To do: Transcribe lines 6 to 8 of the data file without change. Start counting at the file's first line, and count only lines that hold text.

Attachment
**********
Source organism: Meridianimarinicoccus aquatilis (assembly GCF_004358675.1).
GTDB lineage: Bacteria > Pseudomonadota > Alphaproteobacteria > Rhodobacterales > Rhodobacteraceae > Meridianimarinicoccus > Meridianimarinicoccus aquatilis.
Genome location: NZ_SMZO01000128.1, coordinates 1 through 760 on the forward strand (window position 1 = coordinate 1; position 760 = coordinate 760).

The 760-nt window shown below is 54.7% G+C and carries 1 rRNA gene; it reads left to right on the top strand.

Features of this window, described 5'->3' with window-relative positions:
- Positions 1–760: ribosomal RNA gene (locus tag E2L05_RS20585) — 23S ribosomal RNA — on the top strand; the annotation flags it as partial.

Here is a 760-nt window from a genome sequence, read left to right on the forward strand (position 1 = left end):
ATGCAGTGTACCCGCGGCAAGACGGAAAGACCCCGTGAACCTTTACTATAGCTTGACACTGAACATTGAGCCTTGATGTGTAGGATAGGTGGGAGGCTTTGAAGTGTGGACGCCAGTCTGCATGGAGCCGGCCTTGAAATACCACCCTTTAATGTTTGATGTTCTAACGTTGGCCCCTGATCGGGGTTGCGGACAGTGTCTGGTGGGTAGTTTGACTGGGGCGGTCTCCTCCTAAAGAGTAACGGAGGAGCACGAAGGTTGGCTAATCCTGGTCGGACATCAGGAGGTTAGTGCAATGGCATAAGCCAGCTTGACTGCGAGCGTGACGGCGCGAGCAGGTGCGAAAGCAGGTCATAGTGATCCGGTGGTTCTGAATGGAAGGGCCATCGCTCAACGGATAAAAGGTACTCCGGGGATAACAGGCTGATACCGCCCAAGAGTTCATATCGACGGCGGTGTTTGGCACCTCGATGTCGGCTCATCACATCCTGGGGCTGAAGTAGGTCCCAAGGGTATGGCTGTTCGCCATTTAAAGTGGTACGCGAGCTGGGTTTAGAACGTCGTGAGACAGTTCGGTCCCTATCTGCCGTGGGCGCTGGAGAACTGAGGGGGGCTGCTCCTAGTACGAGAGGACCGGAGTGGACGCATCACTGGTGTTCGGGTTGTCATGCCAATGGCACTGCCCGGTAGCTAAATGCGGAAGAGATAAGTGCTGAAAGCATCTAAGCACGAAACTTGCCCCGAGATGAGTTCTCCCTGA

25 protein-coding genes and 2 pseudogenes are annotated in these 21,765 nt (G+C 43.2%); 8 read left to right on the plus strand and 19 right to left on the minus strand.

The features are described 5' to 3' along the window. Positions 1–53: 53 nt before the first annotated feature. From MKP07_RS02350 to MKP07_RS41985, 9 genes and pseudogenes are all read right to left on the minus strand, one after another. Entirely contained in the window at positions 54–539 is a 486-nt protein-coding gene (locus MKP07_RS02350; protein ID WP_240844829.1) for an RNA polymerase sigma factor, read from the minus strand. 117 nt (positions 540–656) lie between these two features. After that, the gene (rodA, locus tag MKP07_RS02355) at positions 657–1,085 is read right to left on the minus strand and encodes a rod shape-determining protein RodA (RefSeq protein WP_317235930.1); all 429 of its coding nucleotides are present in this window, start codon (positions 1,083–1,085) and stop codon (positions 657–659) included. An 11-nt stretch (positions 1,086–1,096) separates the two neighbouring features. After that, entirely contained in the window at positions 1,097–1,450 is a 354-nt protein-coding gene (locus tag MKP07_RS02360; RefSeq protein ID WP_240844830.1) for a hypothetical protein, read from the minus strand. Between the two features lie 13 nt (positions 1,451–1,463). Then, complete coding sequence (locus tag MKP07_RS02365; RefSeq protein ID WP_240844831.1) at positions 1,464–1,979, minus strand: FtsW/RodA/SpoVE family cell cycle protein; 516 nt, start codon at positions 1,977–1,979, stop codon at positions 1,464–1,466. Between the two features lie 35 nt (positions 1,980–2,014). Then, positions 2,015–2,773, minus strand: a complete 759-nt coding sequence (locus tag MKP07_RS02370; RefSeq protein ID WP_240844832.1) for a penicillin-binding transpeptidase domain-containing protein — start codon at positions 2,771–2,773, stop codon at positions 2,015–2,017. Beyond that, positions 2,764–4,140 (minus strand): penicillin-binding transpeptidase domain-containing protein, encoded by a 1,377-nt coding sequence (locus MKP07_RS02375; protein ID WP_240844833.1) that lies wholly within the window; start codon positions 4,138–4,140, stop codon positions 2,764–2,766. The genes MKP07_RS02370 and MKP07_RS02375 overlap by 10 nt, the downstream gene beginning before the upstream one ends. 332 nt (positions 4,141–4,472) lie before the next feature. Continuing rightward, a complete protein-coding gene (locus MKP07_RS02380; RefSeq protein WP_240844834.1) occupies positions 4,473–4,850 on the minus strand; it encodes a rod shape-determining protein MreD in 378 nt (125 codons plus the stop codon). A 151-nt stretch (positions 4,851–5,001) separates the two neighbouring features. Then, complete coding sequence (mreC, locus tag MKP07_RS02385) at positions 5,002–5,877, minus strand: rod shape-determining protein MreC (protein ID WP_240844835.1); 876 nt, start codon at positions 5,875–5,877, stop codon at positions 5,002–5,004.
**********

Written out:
- Positions 1–760: ribosomal RNA gene (locus tag E2L05_RS20585) — 23S ribosomal RNA — on the top strand; the annotation flags it as partial.

Here is a 760-nt window from a genome sequence, read left to right on the forward strand (position 1 = left end):
ATGCAGTGTACCCGCGGCAAGACGGAAAGACCCCGTGAACCTTTACTATAGCTTGACACTGAACATTGAGCCTTGATGTGTAGGATAGGTGGGAGGCTTTGAAGTGTGGACGCCAGTCTGCATGGAGCCGGCCTTGAAATACCACCCTTTAATGTTTGATGTTCTAACGTTGGCCCCTGATCGGGGTTGCGGACAGTGTCTGGTGGGTAGTTTGACTGGGGCGGTCTCCTCCTAAAGAGTAACGGAGGAGCACGAAGGTTGGCTAATCCTGGTCGGACATCAGGAGGTTAGTGCAATGGCATAAGCCAGCTTGACTGCGAGCGTGACGGCGCGAGCAGGTGCGAAAGCAGGTCATAGTGATCCGGTGGTTCTGAATGGAAGGGCCATCGCTCAACGGATAAAAGGTACTCCGGGGATAACAGGCTGATACCGCCCAAGAGTTCATATCGACGGCGGTGTTTGGCACCTCGATGTCGGCTCATCACATCCTGGGGCTGAAGTAGGTCCCAAGGGTATGGCTGTTCGCCATTTAAAGTGGTACGCGAGCTGGGTTTAGAACGTCGTGAGACAGTTCGGTCCCTATCTGCCGTGGGCGCTGGAGAACTGAGGGGGGCTGCTCCTAGTACGAGAGGACCGGAGTGGACGCATCACTGGTGTTCGGGTTGTCATGCCAATGGCACTGCCCGGTAGCTAAATGCGGAAGAGATAAGTGCTGAAAGCATCTAAGCACGAAACTTGCCCCGAGATGAGTTCTCCCTGA